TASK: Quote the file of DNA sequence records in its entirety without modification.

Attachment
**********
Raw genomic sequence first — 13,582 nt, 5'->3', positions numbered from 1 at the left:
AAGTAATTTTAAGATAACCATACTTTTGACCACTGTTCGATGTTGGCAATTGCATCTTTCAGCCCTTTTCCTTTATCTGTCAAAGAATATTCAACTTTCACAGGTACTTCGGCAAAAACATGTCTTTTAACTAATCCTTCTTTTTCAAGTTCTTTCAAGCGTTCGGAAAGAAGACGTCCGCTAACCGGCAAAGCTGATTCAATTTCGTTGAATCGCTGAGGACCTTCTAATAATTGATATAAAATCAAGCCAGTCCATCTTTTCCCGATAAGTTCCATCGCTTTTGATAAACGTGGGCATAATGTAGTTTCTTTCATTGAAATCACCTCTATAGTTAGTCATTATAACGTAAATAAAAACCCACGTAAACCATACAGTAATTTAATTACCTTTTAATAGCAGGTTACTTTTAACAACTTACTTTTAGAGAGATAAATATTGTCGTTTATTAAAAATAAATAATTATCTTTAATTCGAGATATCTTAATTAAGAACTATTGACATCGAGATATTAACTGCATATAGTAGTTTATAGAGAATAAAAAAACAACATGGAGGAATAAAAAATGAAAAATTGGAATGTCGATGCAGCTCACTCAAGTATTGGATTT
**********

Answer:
Raw genomic sequence first — 13,582 nt, 5'->3', positions numbered from 1 at the left:
AAGTAATTTTAAGATAACCATACTTTTGACCACTGTTCGATGTTGGCAATTGCATCTTTCAGCCCTTTTCCTTTATCTGTCAAAGAATATTCAACTTTCACAGGTACTTCGGCAAAAACATGTCTTTTAACTAATCCTTCTTTTTCAAGTTCTTTCAAGCGTTCGGAAAGAAGACGTCCGCTAACCGGCAAAGCTGATTCAATTTCGTTGAATCGCTGAGGACCTTCTAATAATTGATATAAAATCAAGCCAGTCCATCTTTTCCCGATAAGTTCCATCGCTTTTGATAAACGTGGGCATAATGTAGTTTCTTTCATTGAAATCACCTCTATAGTTAGTCATTATAACGTAAATAAAAACCCACGTAAACCATACAGTAATTTAATTACCTTTTAATAGCAGGTTACTTTTAACAACTTACTTTTAGAGAGATAAATATTGTCGTTTATTAAAAATAAATAATTATCTTTAATTCGAGATATCTTAATTAAGAACTATTGACATCGAGATATTAACTGCATATAGTAGTTTATAGAGAATAAAAAAACAACATGGAGGAATAAAAAATGAAAAATTGGAATGTCGATGCAGCTCACTCAAGTATTGGATTT